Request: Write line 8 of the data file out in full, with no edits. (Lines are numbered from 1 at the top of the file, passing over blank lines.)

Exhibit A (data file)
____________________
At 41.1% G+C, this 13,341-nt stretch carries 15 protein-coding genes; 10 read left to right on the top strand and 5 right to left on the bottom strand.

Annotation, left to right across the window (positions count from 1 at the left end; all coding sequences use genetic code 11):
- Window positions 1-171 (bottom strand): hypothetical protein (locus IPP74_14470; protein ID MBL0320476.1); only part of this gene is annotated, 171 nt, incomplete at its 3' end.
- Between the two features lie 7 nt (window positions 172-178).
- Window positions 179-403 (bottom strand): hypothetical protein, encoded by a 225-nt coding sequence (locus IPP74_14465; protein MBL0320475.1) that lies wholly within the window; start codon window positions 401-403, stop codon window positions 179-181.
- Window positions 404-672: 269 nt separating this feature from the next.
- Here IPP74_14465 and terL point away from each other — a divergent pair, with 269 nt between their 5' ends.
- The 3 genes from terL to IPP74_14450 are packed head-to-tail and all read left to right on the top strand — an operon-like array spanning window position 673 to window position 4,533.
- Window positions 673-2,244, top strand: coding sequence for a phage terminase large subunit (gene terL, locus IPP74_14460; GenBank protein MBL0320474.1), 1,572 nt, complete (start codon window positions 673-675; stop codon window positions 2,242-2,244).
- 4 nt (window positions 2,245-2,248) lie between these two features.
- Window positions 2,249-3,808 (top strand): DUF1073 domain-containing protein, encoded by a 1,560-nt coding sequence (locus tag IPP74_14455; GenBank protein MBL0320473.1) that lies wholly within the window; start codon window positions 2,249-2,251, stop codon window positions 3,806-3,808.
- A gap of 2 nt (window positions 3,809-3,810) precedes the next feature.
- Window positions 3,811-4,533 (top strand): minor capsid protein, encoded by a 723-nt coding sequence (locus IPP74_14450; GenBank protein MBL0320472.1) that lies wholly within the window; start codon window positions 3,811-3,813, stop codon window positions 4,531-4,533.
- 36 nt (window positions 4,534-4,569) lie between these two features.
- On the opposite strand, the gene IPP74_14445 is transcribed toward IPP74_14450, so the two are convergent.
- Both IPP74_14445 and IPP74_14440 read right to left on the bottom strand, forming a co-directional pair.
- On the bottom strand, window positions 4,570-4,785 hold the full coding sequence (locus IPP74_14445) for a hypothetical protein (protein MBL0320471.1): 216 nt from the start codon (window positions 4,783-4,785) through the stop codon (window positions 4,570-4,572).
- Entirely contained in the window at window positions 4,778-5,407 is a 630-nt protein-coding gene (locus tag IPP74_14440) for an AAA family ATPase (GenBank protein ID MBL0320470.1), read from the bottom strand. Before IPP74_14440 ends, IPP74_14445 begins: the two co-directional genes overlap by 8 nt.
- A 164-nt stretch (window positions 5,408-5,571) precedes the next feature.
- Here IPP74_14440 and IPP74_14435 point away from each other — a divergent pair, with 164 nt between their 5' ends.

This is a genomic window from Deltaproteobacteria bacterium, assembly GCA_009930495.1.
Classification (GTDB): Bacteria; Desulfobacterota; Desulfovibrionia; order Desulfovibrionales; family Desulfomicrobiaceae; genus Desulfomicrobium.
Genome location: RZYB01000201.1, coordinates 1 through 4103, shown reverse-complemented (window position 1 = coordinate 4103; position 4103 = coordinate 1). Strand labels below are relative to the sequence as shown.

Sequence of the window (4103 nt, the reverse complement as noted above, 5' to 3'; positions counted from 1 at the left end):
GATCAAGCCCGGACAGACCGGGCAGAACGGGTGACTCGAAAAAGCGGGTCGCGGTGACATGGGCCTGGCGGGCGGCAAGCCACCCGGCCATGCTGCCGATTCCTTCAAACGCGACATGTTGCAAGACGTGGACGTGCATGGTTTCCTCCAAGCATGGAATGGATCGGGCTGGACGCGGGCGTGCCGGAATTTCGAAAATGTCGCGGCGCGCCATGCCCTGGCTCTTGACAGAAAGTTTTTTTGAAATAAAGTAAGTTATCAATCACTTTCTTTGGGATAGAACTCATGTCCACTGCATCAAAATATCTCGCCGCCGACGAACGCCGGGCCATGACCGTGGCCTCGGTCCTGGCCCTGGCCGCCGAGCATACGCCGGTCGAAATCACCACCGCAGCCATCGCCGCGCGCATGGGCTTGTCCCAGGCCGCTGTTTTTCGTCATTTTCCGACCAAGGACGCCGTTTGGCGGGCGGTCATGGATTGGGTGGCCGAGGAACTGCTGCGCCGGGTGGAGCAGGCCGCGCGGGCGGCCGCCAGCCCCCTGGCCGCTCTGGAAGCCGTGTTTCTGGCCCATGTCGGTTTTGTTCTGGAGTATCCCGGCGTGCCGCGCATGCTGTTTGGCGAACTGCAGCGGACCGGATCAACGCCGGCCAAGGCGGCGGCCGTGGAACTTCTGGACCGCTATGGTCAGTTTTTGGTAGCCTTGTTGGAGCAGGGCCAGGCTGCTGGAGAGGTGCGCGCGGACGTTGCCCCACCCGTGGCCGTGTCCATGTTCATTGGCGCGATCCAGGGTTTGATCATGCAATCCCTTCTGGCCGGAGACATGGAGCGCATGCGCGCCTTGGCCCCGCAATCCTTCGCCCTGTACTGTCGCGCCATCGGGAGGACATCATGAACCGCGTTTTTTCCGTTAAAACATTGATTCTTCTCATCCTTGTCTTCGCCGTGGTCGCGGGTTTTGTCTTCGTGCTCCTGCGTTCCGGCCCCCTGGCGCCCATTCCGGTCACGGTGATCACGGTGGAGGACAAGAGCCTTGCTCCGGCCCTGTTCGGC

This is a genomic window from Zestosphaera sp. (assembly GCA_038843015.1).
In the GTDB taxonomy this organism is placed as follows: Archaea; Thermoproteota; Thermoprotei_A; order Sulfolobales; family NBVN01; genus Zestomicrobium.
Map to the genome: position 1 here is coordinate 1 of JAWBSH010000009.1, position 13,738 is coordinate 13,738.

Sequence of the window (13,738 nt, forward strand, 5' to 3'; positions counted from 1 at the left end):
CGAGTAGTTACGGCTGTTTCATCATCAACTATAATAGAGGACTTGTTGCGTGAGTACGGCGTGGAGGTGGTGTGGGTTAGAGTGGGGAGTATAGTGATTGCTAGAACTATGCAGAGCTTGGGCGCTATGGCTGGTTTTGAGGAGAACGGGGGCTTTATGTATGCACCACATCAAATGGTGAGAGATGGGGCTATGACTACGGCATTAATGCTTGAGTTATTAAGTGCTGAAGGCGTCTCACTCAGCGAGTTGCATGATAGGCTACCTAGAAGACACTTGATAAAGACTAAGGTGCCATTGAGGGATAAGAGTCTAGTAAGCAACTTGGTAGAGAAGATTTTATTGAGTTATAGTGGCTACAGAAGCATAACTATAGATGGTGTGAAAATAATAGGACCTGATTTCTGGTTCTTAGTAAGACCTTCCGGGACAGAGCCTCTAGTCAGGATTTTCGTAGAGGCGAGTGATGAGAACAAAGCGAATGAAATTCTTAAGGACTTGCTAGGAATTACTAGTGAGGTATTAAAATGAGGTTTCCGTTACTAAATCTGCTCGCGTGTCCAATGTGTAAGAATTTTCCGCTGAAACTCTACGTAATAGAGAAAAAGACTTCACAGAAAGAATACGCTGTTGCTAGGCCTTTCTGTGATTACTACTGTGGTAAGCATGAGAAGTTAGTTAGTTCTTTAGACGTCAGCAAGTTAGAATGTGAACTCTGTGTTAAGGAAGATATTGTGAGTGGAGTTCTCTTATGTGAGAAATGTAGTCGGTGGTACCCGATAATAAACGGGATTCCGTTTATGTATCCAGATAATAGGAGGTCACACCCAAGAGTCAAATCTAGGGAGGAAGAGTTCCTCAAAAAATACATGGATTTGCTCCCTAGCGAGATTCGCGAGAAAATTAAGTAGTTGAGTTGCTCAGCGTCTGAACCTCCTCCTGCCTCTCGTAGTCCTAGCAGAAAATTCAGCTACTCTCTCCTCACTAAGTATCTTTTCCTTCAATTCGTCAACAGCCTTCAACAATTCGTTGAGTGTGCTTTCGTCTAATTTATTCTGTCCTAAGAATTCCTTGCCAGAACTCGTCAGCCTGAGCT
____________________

- The 3 genes from terL to IPP74_14450 are packed head-to-tail and all read left to right on the top strand — an operon-like array spanning window position 673 to window position 4,533.